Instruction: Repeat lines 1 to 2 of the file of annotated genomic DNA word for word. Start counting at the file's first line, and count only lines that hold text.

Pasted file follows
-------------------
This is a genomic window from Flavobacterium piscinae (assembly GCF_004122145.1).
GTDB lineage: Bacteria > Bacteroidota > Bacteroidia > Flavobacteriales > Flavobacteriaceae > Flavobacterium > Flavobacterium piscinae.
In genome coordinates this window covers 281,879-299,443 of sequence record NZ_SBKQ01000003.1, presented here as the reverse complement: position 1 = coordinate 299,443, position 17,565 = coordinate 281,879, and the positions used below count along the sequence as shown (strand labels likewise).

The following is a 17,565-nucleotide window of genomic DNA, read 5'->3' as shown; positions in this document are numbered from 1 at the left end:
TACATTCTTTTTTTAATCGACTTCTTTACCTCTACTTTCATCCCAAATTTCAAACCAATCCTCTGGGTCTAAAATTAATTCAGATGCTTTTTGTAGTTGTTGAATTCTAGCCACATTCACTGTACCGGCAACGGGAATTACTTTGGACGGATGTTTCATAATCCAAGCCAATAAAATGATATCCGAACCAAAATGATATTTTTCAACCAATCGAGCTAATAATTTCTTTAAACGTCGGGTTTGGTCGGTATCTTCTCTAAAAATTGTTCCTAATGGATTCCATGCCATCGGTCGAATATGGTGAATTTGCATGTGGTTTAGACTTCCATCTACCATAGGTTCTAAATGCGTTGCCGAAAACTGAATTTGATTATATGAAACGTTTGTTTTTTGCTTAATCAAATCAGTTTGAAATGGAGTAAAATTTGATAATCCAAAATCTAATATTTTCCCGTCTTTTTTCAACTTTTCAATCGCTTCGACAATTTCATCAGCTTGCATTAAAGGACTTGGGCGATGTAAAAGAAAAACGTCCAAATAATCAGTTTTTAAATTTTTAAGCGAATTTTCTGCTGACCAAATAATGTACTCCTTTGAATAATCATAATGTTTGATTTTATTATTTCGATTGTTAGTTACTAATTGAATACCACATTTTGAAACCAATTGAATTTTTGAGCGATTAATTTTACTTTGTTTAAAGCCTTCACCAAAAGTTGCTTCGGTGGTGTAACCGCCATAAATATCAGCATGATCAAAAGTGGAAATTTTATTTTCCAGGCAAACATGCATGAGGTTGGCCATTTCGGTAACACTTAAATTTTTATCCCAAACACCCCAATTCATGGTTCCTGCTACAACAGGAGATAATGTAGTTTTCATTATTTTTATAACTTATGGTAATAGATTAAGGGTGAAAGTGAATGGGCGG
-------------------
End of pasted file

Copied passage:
This is a genomic window from Flavobacterium piscinae (assembly GCF_004122145.1).
GTDB lineage: Bacteria > Bacteroidota > Bacteroidia > Flavobacteriales > Flavobacteriaceae > Flavobacterium > Flavobacterium piscinae.